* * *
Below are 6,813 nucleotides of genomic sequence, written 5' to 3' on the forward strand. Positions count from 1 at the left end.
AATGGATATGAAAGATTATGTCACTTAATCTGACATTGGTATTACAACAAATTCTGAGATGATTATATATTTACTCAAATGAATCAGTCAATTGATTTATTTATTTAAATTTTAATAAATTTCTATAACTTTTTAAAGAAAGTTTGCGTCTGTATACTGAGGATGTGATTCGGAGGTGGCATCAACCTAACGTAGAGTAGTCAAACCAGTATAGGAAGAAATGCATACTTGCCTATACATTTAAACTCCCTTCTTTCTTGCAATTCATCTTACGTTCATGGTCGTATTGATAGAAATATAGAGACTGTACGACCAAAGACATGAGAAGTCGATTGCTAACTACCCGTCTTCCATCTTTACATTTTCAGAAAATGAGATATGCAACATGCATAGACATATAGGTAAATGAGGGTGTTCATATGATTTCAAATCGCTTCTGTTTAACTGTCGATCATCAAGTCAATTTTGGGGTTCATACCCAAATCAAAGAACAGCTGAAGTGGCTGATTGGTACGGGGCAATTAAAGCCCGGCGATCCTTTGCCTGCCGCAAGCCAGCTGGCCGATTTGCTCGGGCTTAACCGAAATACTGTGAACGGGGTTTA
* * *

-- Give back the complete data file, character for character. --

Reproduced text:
Below are 6,813 nucleotides of genomic sequence, written 5' to 3' on the forward strand. Positions count from 1 at the left end.
AATGGATATGAAAGATTATGTCACTTAATCTGACATTGGTATTACAACAAATTCTGAGATGATTATATATTTACTCAAATGAATCAGTCAATTGATTTATTTATTTAAATTTTAATAAATTTCTATAACTTTTTAAAGAAAGTTTGCGTCTGTATACTGAGGATGTGATTCGGAGGTGGCATCAACCTAACGTAGAGTAGTCAAACCAGTATAGGAAGAAATGCATACTTGCCTATACATTTAAACTCCCTTCTTTCTTGCAATTCATCTTACGTTCATGGTCGTATTGATAGAAATATAGAGACTGTACGACCAAAGACATGAGAAGTCGATTGCTAACTACCCGTCTTCCATCTTTACATTTTCAGAAAATGAGATATGCAACATGCATAGACATATAGGTAAATGAGGGTGTTCATATGATTTCAAATCGCTTCTGTTTAACTGTCGATCATCAAGTCAATTTTGGGGTTCATACCCAAATCAAAGAACAGCTGAAGTGGCTGATTGGTACGGGGCAATTAAAGCCCGGCGATCCTTTGCCTGCCGCAAGCCAGCTGGCCGATTTGCTCGGGCTTAACCGAAATACTGTGAACGGGGTTTA